2.50
Hdl Handle:
http://hdl.handle.net/10755/159514
Type:
Presentation
Title:
Being in an Impossible Situation
Abstract:
Being in an Impossible Situation
Conference Sponsor:Midwest Nursing Research Society
Conference Year:2002
Author:Horton-Deutsch, Sara
P.I. Institution Name:Indiana University
Title:Associate Professor
Contact Address:School of Nursing, 1111 Middle Drive, NU 430L, Indianapolis, IN, 46202, USA
Contact Telephone:3129427100
Conflict consumes an enormous amount of time, energy, and money. While constructive conflict can promote growth and change, destructive conflict can fuel bad feelings, damage relationships and result in depression or aggression. The purpose of this study was to examine the processes involved in destructive conflicts or "impossible situations" and how such conflicts can be prevented or aborted. For the purpose of this study, impossible situations were defined as reoccurring patterns of particular problems, often with the same person involved, over time. This qualitative study used grounded theory to study the social process of being involved in an impossible situation. A theoretical sampling process was used to select 12 adult participants who identified themselves as experiencing an impossible situation within their work setting. Participants provided the majority of data through audio taped interviews. Data was analyzed using the method constant comparative analysis to systematically generated theory. Three core categories emerged from the data analyses that were clearly different yet stage related: recognizing the situation, hitting the wall, and letting go. Recognizing the situation involved a process of the participant applying their entire repertoire of ways of responding to the situation in order to work toward resolution with the other person. Hitting the wall was the point of physical and emotional exhaustion and was frequently accompanied by collateral damage as these situations began to flow over into participant's personal lives and to others within the work setting. The final stage ultimately resulted in letting go of the situation. However, this stage involved a serious of complex phases including giving up, self-reflection, moving on, and self-resolution. While this was a painful reality for many participants the process of eventually separating oneself from the situation enabled participants to accomplish personal change and growth.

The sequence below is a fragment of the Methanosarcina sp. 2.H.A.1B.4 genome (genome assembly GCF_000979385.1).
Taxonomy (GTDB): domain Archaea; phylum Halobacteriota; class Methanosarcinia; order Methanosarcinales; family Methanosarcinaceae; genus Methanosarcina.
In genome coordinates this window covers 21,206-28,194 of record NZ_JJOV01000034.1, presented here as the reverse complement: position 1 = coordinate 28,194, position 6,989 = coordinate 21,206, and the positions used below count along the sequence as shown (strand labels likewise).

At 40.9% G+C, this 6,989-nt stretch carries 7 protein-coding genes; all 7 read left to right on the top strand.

Repository Posting Date:
26-Oct-2011
Date of Publication:
17-Oct-2011
Sponsors:
Midwest Nursing Research Society

Full metadata record

DC FieldValue Language
dc.typePresentationen_GB
dc.titleBeing in an Impossible Situationen_GB
dc.identifier.urihttp://hdl.handle.net/10755/159514-